If you want to hack Guix itself, it is recommended to use the latest version from the Git repository:
git clone https://git.savannah.gnu.org/git/guix.git
How do you ensure that you obtained a genuine copy of the repository? Guix itself provides a tool to authenticate your checkout, but you must first make sure this tool is genuine in order to “bootstrap” the trust chain. To do that, run:
git verify-commit `git log --format=%H build-aux/git-authenticate.scm`
The output must look something like:
gpg: Signature made Fri 27 Dec 2019 01:27:41 PM CET gpg: using RSA key 3CE464558A84FDC69DB40CFB090B11993D9AEBB5 … gpg: Signature made Fri 27 Dec 2019 01:25:22 PM CET gpg: using RSA key 3CE464558A84FDC69DB40CFB090B11993D9AEBB5 …
... meaning that changes to this file are all signed with key
3CE464558A84FDC69DB40CFB090B11993D9AEBB5 (you may need to fetch
this key from a key server, if you have not done it yet).
From there on, you can authenticate all the commits included in your checkout by running:
The first run takes a couple of minutes, but subsequent runs are faster.
Note: You are advised to run
make authenticateafter every
git pullinvocation. This ensures you keep receiving valid changes to the repository
The easiest way to set up a development environment for Guix is, of course, by using Guix! The following command starts a new shell where all the dependencies and appropriate environment variables are set up to hack on Guix:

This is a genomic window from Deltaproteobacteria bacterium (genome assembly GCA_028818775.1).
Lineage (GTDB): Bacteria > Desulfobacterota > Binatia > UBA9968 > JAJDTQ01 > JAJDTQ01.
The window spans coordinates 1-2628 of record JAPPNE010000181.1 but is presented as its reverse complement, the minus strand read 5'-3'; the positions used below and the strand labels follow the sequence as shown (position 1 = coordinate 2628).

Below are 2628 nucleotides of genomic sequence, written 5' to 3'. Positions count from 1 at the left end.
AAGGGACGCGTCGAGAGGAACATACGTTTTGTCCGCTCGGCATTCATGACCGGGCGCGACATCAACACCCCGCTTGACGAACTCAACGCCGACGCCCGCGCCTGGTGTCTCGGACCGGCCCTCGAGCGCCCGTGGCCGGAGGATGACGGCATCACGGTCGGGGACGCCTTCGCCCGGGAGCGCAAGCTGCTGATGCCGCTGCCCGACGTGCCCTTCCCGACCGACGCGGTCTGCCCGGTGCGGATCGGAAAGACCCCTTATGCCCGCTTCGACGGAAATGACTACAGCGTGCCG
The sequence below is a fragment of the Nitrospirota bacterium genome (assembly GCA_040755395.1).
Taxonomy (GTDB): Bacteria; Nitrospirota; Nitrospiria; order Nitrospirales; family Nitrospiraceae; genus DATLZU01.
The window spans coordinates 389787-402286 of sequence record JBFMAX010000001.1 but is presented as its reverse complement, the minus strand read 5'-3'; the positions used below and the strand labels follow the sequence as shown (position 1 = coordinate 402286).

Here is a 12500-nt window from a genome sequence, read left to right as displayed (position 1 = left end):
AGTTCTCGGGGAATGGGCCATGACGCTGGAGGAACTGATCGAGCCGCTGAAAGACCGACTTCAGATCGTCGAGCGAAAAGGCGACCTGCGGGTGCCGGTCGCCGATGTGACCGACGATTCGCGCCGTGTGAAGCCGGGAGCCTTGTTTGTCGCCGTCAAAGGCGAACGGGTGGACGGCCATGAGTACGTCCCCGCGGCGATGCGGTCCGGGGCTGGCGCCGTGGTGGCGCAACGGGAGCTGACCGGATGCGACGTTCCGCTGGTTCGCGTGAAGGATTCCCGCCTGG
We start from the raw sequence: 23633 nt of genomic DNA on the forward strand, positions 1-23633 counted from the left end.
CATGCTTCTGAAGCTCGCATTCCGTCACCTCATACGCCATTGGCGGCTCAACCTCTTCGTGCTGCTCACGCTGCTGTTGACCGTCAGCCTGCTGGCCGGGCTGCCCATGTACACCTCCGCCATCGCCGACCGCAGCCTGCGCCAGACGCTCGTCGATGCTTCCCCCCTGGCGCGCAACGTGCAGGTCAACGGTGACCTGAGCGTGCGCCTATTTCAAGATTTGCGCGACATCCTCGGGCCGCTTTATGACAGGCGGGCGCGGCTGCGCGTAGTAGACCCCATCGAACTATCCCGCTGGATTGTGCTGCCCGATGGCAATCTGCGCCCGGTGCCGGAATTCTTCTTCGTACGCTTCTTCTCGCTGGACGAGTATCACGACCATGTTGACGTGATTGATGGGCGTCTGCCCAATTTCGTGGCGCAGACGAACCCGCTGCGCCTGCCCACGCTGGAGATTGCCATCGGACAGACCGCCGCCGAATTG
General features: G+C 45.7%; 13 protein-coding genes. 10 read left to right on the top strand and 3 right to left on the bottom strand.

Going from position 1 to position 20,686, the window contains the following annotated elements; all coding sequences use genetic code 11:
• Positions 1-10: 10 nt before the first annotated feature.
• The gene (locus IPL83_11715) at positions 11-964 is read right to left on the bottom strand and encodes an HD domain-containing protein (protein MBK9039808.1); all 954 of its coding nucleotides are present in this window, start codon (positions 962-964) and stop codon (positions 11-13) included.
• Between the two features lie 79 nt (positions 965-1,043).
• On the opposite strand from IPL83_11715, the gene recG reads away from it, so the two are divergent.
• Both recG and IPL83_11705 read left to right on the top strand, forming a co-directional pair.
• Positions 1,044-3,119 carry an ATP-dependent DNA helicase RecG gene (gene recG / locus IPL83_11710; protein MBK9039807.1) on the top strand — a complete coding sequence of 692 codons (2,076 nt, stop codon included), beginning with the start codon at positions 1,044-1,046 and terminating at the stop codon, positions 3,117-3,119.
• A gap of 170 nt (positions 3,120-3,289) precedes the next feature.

guix environment guix --pure
See Invoking guix environment, for more information on that command.
If you are unable to use Guix when building Guix from a checkout, the following are the required packages in addition to those mentioned in the installation instructions (see Requirements).
On Guix, extra dependencies can be added by instead running
environment with --ad-hoc:
guix environment guix --pure --ad-hoc help2man git strace
./bootstrap to generate the build system infrastructure
using Autoconf and Automake. If you get an error like this one:
configure.ac:46: error: possibly undefined macro: PKG_CHECK_MODULES
it probably means that Autoconf couldn’t find pkg.m4, which is provided by pkg-config. Make sure that pkg.m4 is available. The same holds for the guile.m4 set of macros provided by Guile. For instance, if you installed Automake in /usr/local, it wouldn’t look for .m4 files in /usr/share. In that case, you have to invoke the following command:
See Macro Search Path in The GNU Automake Manual, for more information.
./configure as usual. Make sure to pass
--localstatedir=directory where directory is the
localstatedir value used by your current installation (see The Store, for information about this). We recommend to use the value
Finally, you have to invoke
make check to run tests
(see Running the Test Suite). If anything
fails, take a look at installation instructions (see Installation)
or send a message to the mailing list.